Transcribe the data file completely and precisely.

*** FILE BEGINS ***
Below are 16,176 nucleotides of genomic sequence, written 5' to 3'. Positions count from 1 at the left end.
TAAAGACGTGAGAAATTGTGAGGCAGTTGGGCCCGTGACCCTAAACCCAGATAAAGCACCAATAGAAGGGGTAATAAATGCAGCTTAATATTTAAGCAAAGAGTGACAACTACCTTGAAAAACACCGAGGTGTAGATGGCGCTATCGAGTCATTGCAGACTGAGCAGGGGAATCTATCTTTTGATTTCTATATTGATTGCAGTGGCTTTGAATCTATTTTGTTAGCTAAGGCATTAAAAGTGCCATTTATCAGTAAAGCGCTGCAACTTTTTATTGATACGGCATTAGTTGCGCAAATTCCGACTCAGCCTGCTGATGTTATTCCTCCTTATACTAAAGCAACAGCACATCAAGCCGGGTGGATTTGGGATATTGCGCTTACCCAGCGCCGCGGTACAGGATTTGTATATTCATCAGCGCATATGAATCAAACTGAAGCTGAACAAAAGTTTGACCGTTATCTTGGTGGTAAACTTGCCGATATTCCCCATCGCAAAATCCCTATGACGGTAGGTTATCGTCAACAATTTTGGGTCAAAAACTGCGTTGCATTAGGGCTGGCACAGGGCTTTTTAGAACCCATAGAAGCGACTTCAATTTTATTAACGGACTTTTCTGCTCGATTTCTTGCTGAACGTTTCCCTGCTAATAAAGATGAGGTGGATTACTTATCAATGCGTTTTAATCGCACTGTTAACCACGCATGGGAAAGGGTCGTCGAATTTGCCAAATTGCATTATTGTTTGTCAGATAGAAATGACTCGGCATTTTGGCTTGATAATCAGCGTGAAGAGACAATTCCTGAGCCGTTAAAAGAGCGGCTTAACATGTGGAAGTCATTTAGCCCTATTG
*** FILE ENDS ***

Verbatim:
Below are 16,176 nucleotides of genomic sequence, written 5' to 3'. Positions count from 1 at the left end.
TAAAGACGTGAGAAATTGTGAGGCAGTTGGGCCCGTGACCCTAAACCCAGATAAAGCACCAATAGAAGGGGTAATAAATGCAGCTTAATATTTAAGCAAAGAGTGACAACTACCTTGAAAAACACCGAGGTGTAGATGGCGCTATCGAGTCATTGCAGACTGAGCAGGGGAATCTATCTTTTGATTTCTATATTGATTGCAGTGGCTTTGAATCTATTTTGTTAGCTAAGGCATTAAAAGTGCCATTTATCAGTAAAGCGCTGCAACTTTTTATTGATACGGCATTAGTTGCGCAAATTCCGACTCAGCCTGCTGATGTTATTCCTCCTTATACTAAAGCAACAGCACATCAAGCCGGGTGGATTTGGGATATTGCGCTTACCCAGCGCCGCGGTACAGGATTTGTATATTCATCAGCGCATATGAATCAAACTGAAGCTGAACAAAAGTTTGACCGTTATCTTGGTGGTAAACTTGCCGATATTCCCCATCGCAAAATCCCTATGACGGTAGGTTATCGTCAACAATTTTGGGTCAAAAACTGCGTTGCATTAGGGCTGGCACAGGGCTTTTTAGAACCCATAGAAGCGACTTCAATTTTATTAACGGACTTTTCTGCTCGATTTCTTGCTGAACGTTTCCCTGCTAATAAAGATGAGGTGGATTACTTATCAATGCGTTTTAATCGCACTGTTAACCACGCATGGGAAAGGGTCGTCGAATTTGCCAAATTGCATTATTGTTTGTCAGATAGAAATGACTCGGCATTTTGGCTTGATAATCAGCGTGAAGAGACAATTCCTGAGCCGTTAAAAGAGCGGCTTAACATGTGGAAGTCATTTAGCCCTATTG